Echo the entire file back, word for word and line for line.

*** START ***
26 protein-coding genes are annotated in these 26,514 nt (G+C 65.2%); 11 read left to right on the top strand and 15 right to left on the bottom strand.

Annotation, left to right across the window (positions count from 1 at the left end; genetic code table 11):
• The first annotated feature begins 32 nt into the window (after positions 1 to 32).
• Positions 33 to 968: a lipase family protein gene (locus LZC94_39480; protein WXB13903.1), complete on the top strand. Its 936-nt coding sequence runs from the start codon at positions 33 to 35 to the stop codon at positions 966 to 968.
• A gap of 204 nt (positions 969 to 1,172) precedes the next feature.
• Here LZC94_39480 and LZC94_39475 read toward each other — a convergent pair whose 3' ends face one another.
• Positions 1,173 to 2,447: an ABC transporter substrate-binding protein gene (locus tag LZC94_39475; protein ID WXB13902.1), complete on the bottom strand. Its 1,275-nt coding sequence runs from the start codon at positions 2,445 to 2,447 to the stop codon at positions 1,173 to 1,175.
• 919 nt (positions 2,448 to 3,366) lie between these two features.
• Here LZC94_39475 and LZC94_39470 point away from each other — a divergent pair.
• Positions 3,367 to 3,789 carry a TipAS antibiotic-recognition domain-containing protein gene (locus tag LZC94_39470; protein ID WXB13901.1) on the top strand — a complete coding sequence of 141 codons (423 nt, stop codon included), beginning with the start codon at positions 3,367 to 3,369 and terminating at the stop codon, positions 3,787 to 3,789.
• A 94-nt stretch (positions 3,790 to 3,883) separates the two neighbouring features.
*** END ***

26 protein-coding genes are annotated in these 26,514 nt (G+C 65.2%); 11 read left to right on the top strand and 15 right to left on the bottom strand.

Annotation, left to right across the window (positions count from 1 at the left end; genetic code table 11):
• The first annotated feature begins 32 nt into the window (after positions 1 to 32).
• Positions 33 to 968: a lipase family protein gene (locus LZC94_39480; protein WXB13903.1), complete on the top strand. Its 936-nt coding sequence runs from the start codon at positions 33 to 35 to the stop codon at positions 966 to 968.
• A gap of 204 nt (positions 969 to 1,172) precedes the next feature.
• Here LZC94_39480 and LZC94_39475 read toward each other — a convergent pair whose 3' ends face one another.
• Positions 1,173 to 2,447: an ABC transporter substrate-binding protein gene (locus tag LZC94_39475; protein ID WXB13902.1), complete on the bottom strand. Its 1,275-nt coding sequence runs from the start codon at positions 2,445 to 2,447 to the stop codon at positions 1,173 to 1,175.
• 919 nt (positions 2,448 to 3,366) lie between these two features.
• Here LZC94_39475 and LZC94_39470 point away from each other — a divergent pair.
• Positions 3,367 to 3,789 carry a TipAS antibiotic-recognition domain-containing protein gene (locus tag LZC94_39470; protein ID WXB13901.1) on the top strand — a complete coding sequence of 141 codons (423 nt, stop codon included), beginning with the start codon at positions 3,367 to 3,369 and terminating at the stop codon, positions 3,787 to 3,789.
• A 94-nt stretch (positions 3,790 to 3,883) separates the two neighbouring features.